Chicken and Pumpkin Dog Food Recipe

Finding complete and balanced recipes online can be VERY difficult, especially when you don’t know where the recipe came from, who formulated it, and what their background is. So what makes this recipe different is that it actually uses a software called BalanceIT – which was created by a board certified veterinary nutritionist from UC Davis school of veterinary medicine.

So if you follow this recipe – you will be feeding a complete and balanced recipe for your pup!

I’ve used BalanceIT for years for both formulating recipes for my own pups, and for clients in the veterinary hospital. I’ve created homecooked dog food recipe below for a 50 lb dog, however if you have a smaller or bigger pup you can get the exact recommendations for their size by just entering in the same ingredients, then adjusting for your pup’s weight! Select the “high protein” option if you’d like a similar composition to what I have done below.

If you don’t purchase that supplement – that’s okay – just feed this recipe as a topper or a treat at 10% of your pup’s daily caloric intake! That way your pup will still get all those essential nutrients from their regular diet.


Ingredients within DIY Dog Food Recipe.
Ingredients within the recipe: ready to be mixed

Chicken Thigh: An excellent source a protein in a dog’s diet – very high in essential amino acids, essential fatty acids, iron, zinc, vitamin B12, and Selenium

Chicken Breast: A great lean protein that pairs perfectly with the fatty nature of the chicken thigh – very high in essential amino acids, Vitamin B6 and Selenium.

Nordic Naturals Omega 3 Pet: A wonderful source of EPA and DHA, along with vitamin E. Nordic naturals fish oil is a purified, third party tested oil that has an excellent EPA to DHA ratio perfect for balancing out the higher omega 6 essential fatty acids found in the chicken and walnut oil.

Walnut Oil: An excellent source of linoleic acid and alpha-Linolenic acid – which are essential fatty acids that dogs need in their diet.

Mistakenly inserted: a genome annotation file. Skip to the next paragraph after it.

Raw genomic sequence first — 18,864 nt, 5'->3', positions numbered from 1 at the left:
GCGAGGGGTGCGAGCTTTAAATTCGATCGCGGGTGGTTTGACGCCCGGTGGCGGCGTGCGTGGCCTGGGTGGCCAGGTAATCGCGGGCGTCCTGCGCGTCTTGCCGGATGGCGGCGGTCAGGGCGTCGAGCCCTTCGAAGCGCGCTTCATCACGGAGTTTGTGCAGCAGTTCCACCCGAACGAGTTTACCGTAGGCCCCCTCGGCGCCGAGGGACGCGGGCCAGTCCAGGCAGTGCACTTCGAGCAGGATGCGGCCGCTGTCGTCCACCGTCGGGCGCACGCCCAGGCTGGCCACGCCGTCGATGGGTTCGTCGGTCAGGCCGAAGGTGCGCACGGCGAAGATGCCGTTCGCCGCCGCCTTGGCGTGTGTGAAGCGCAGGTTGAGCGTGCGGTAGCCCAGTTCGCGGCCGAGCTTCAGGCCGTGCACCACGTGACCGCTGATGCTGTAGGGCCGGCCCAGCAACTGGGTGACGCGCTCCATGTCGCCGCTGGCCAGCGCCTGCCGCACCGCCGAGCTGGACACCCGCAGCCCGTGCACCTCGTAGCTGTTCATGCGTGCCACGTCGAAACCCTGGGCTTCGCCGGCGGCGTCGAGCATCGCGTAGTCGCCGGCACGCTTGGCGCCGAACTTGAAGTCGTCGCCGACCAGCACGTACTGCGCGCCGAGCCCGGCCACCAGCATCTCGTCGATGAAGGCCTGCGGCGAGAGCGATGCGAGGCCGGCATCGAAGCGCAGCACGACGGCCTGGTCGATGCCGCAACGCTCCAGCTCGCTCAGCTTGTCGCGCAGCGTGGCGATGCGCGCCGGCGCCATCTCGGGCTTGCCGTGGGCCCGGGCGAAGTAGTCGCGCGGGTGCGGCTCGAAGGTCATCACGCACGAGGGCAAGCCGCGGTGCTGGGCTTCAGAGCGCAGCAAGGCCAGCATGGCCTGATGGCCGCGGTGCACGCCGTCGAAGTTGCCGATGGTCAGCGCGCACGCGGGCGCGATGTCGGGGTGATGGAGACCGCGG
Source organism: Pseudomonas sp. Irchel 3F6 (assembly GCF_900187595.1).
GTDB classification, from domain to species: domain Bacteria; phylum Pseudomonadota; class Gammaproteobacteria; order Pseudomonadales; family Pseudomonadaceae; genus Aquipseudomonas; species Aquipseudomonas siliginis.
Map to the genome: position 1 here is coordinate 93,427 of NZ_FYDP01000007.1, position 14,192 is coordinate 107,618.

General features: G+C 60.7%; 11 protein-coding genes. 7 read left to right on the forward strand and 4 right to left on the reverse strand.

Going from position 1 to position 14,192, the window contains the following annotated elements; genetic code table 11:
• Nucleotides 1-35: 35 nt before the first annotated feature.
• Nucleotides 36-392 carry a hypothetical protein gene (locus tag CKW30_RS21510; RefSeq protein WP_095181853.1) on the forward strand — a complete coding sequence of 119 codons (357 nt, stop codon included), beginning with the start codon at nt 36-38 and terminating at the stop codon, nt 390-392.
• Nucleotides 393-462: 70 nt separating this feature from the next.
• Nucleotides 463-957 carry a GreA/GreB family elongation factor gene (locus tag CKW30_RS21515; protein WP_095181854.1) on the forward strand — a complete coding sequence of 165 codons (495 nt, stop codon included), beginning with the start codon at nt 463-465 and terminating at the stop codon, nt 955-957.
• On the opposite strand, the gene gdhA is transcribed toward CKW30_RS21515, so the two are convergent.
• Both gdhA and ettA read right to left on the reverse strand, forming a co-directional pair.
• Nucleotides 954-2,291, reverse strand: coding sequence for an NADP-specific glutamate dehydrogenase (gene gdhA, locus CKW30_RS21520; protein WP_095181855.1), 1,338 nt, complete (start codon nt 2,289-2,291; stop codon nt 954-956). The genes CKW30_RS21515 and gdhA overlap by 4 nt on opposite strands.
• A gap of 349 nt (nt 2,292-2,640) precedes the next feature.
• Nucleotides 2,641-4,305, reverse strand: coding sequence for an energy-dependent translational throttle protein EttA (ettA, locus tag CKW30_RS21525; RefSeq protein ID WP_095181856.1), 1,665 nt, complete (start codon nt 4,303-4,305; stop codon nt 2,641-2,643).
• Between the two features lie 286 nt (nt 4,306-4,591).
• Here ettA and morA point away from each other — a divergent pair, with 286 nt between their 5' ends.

Mushrooms: Rich in B vitamins: riboflavin, niacin, and pantothenic acid – which are antioxidants and help with digestion and research has actually associated high vitamin B content with increased cognitive function.

Pumpkin Puree: A good source of fiber, vitamin A, vitamin C, potassium and works as an excellent prebiotic – to help feed your healthy gut bacteria – which supports the immune system.

Apple: Raw apples are an excellent source of many different types of antioxidants such as quercetin. Apples are also an excellent source of vitamin C, potassium, and fiber – which works as a pre-biotic to help support healthy gut bacteria.

Supplement( BalanceIT Canine): WITHOUT THE SUPPLEMENT: this diet will be deficient in… choline, riboflavin, thiamin, B-12, Calcium, Chloride, Copper, Iodine, Manganese, Zinc, Vitamin D.



  • Protein: 55%
  • Fat: 35%
  • Carbohydrate: 10%
  • Moisture: 76%
  • Calories: 1025 kcal


  • 198g Chicken Thigh, roasted
  • 255g Chicken Breast, cooked
  • 2 tsp Nordic Naturals Omega 3 Pet (Fish Oil)
  • 1 tsp Walnut Oil
  • 156g Mushrooms, cooked
  • 245g Pumpkin Puree
  • 54g Apple, raw
  • 3 7/8 tsp BalanceIT Canine / Human Supplements

Full BalanceIT Canine Recipe | Recipe with Human Supplements

This recipe is formulated to AAFCO standards and is complete and balanced for adult dogs if all ingredients are prepared as listed and all supplements are included. If any changes are made to the recipe it will no longer be considered balanced and should be considered a “treat” or “addition” and be kept to 10% of your dog’s overall daily caloric needs.